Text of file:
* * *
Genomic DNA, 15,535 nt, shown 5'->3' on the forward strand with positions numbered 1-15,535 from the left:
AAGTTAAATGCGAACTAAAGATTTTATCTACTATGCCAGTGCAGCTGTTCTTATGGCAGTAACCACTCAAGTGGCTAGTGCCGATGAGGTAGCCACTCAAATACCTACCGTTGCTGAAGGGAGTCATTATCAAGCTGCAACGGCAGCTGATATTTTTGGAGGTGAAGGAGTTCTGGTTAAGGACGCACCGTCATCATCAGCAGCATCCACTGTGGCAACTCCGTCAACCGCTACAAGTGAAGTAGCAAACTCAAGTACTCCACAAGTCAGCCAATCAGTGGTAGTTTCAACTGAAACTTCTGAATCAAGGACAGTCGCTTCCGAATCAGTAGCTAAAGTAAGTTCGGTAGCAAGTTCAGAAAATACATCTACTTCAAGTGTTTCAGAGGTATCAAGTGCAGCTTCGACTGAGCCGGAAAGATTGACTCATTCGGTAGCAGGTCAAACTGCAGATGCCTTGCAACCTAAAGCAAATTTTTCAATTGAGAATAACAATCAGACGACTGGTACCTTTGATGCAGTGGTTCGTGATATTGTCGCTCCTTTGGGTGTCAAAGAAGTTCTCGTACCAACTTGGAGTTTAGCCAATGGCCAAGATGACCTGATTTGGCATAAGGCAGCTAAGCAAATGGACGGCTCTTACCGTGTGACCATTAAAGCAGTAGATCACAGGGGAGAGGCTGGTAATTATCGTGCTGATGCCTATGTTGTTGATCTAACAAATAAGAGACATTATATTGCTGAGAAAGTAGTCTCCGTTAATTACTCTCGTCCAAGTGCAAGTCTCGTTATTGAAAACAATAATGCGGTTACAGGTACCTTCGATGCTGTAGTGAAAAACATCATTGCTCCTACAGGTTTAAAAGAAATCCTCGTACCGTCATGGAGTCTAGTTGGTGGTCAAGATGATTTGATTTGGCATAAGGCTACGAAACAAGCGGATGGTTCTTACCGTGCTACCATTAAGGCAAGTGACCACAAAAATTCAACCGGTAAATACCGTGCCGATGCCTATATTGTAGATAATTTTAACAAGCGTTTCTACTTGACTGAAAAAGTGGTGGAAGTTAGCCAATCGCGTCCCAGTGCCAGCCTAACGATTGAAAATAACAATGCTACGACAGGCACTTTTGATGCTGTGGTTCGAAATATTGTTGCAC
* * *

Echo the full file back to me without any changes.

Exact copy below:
Genomic DNA, 15,535 nt, shown 5'->3' on the forward strand with positions numbered 1-15,535 from the left:
AAGTTAAATGCGAACTAAAGATTTTATCTACTATGCCAGTGCAGCTGTTCTTATGGCAGTAACCACTCAAGTGGCTAGTGCCGATGAGGTAGCCACTCAAATACCTACCGTTGCTGAAGGGAGTCATTATCAAGCTGCAACGGCAGCTGATATTTTTGGAGGTGAAGGAGTTCTGGTTAAGGACGCACCGTCATCATCAGCAGCATCCACTGTGGCAACTCCGTCAACCGCTACAAGTGAAGTAGCAAACTCAAGTACTCCACAAGTCAGCCAATCAGTGGTAGTTTCAACTGAAACTTCTGAATCAAGGACAGTCGCTTCCGAATCAGTAGCTAAAGTAAGTTCGGTAGCAAGTTCAGAAAATACATCTACTTCAAGTGTTTCAGAGGTATCAAGTGCAGCTTCGACTGAGCCGGAAAGATTGACTCATTCGGTAGCAGGTCAAACTGCAGATGCCTTGCAACCTAAAGCAAATTTTTCAATTGAGAATAACAATCAGACGACTGGTACCTTTGATGCAGTGGTTCGTGATATTGTCGCTCCTTTGGGTGTCAAAGAAGTTCTCGTACCAACTTGGAGTTTAGCCAATGGCCAAGATGACCTGATTTGGCATAAGGCAGCTAAGCAAATGGACGGCTCTTACCGTGTGACCATTAAAGCAGTAGATCACAGGGGAGAGGCTGGTAATTATCGTGCTGATGCCTATGTTGTTGATCTAACAAATAAGAGACATTATATTGCTGAGAAAGTAGTCTCCGTTAATTACTCTCGTCCAAGTGCAAGTCTCGTTATTGAAAACAATAATGCGGTTACAGGTACCTTCGATGCTGTAGTGAAAAACATCATTGCTCCTACAGGTTTAAAAGAAATCCTCGTACCGTCATGGAGTCTAGTTGGTGGTCAAGATGATTTGATTTGGCATAAGGCTACGAAACAAGCGGATGGTTCTTACCGTGCTACCATTAAGGCAAGTGACCACAAAAATTCAACCGGTAAATACCGTGCCGATGCCTATATTGTAGATAATTTTAACAAGCGTTTCTACTTGACTGAAAAAGTGGTGGAAGTTAGCCAATCGCGTCCCAGTGCCAGCCTAACGATTGAAAATAACAATGCTACGACAGGCACTTTTGATGCTGTGGTTCGAAATATTGTTGCAC